Poor man’s 911? Don’t believe it.
In fact, until the 991 911 range is filled out with the superstar Turbo and GT models, the second-generation Cayman S is the most focused and fun car Porsche currently makes.
The international launch of the new Cayman was held on the challenging, and occasionally glass-slippery, roads of southern Portugal. Throw in a morning on the demanding roller coaster turns of the Autodromo Internacional Algarve, and you’ve got a recipe for serious fun.
In full attack spec (seven-speed PDK, carbon ceramic brakes, Sports Chrono etc), a Cayman S has lapped the 21km Nurburgring in 7:55; that’s 11 seconds faster than the previous model and just 15 seconds off the time set by the 991 Carrera S.
For those not mathematically inclined, that’s seven-tenths of a second slower per kilometre on the world’s most demanding race track. Around somewhere like Wakefield Park, the difference would be non-existent.
The entry-level Cayman adopts the 2.7-litre flat-six also used by the base Boxster, but has 7kW more grunt with 202kW at 7400rpm. Torque is up 10Nm over Boxster with 290Nm from 4500-6500rpm.
The six-speed manual hits 100km/h in 5.7 seconds, while the optional seven-speed PDK does in 5.6 or 5.4 when optioned with launch control-enabling Sports Chrono. The Cayman S runs a 239kW 3.4-litre flat six, which is up 7kW on the Boxster S and down 18kW on the 3.4 of the base 911. There’s 370Nm, again up 10Nm on the Boxster S and down 20Nm on the base Carrera. Equipped with a stick shift, the Cayman S hit 100km/h in five dead, 4.9 with PDK or 4.7 with Sports Chrono. The manual S is now knocking on the door of junior supercardom with a 283km/h top speed (281 for the PDK).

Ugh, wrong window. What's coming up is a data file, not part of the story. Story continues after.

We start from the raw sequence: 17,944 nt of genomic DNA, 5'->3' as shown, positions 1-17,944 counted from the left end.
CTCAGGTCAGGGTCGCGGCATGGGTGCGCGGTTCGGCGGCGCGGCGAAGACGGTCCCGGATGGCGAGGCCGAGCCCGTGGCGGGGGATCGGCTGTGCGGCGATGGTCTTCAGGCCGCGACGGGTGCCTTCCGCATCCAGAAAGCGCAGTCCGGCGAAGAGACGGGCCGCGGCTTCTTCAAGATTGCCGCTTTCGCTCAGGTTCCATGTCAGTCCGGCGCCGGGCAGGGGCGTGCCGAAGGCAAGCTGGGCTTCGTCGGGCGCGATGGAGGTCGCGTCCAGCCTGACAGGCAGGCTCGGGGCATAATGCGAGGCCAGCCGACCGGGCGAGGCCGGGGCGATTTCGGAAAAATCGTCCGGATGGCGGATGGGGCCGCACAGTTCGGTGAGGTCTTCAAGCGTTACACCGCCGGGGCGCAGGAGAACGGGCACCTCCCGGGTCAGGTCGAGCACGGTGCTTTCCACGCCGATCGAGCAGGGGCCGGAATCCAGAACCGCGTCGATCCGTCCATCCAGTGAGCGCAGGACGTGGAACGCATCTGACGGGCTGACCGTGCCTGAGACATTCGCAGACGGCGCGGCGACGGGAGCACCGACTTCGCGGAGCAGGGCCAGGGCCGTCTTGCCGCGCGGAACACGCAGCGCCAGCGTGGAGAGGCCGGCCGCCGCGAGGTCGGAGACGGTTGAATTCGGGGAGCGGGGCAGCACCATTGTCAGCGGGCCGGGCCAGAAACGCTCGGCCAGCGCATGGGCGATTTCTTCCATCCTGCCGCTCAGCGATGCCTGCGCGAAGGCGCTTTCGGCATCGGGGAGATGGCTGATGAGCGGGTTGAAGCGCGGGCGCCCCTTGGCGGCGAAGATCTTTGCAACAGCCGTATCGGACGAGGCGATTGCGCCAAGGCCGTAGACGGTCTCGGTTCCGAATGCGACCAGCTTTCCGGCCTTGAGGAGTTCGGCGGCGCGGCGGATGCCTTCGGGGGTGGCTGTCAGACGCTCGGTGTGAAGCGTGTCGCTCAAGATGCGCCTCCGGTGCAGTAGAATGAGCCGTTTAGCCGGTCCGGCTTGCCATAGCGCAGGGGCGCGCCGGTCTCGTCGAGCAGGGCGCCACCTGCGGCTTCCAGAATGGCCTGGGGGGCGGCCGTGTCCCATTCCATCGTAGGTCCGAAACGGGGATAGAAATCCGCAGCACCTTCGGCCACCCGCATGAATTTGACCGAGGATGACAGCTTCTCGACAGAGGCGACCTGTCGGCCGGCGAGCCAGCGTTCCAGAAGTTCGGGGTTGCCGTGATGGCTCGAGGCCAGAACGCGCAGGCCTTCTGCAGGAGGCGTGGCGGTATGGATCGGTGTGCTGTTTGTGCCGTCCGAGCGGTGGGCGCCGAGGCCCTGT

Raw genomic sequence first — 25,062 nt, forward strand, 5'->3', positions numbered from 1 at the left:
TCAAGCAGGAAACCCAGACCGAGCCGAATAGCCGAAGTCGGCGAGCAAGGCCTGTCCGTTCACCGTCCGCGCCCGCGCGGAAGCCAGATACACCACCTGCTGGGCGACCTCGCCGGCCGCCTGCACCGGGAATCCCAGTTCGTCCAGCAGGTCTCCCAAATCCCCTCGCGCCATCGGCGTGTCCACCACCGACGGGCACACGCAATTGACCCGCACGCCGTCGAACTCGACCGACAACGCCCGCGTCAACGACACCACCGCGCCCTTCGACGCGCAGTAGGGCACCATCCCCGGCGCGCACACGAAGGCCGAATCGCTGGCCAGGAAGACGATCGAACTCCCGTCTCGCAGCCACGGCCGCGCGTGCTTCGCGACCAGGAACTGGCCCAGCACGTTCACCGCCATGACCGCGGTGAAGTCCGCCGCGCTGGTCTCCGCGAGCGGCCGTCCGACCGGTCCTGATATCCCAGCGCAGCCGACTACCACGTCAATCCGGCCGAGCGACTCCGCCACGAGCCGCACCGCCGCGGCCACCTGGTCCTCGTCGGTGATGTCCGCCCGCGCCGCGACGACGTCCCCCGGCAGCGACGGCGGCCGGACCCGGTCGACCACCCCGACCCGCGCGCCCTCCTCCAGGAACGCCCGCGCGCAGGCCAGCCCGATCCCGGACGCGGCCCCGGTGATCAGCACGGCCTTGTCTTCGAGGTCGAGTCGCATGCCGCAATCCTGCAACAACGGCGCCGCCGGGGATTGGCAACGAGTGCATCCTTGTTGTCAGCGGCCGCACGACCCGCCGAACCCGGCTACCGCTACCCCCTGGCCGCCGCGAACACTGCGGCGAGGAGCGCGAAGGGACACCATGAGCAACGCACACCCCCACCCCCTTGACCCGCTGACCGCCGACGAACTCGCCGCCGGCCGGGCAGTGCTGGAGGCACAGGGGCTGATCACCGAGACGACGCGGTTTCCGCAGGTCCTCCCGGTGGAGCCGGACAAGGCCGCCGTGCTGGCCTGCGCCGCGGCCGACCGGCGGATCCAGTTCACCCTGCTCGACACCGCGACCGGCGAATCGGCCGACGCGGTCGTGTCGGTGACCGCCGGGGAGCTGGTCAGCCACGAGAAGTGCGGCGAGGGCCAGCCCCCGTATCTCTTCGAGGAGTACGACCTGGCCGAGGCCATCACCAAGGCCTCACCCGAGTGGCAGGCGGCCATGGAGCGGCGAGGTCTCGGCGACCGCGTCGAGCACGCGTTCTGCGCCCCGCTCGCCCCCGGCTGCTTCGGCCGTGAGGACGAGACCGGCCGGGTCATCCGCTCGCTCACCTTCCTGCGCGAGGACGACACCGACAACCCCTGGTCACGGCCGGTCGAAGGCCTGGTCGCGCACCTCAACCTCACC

But like most Porsche, the Cayman is not about numbers. Instead, it’s about a communicative driving experience and the new car (especially the S) is brilliant. It stays flat during hard cornering, it has an amazingly supple ride (even on optional 20-inch alloys) and it goes very hard. Oh, and it sounds stunning.
On sale in Australia in late April, the Cayman starts at $115,500 for the six-speed manual (the seven-speed PDK base car costs $120,800) – an increase of just $400 over the old entry-level model. The six-speed manual lists at $150,400 (up $2900), with the PDK a further $5300. The elephant in the showroom is the price difference over the mechanically similar (but not identical) Boxster and Boxster S models. Respectively, the new Cayman and Cayman S are $8500 and $17,100 pricier than the Boxster models. There are some spec difference (marginally more power and torque), but some will see the difference as a price gouge.
UK publication Autocar, while noting the price disparity, said the Cayman S is the world’s best value sportscar. We’d agreed and suggest there are very few better cars no matter what the cost.
How are you finding our new site design? Tell us in the comments below or send us your thoughts at firstname.lastname@example.org.
Get your monthly fix of news, reviews and stories on the greatest cars and minds in the automotive world.
2021 Hyundai Tucson Highlander FWD review
The 2.0-litre petrol powertrain is the most affordable way into the luxurious Highlander spec of Hyundai's all-new Tucson
2021 Porsche Cayman GT4 PDK review
Is this a rare case where the auto is better than the manual?
Nissan Leaf e+ review
Nissan’s Leaf is starting to feel its age, but the new e+ has turned back the clock – for a hefty price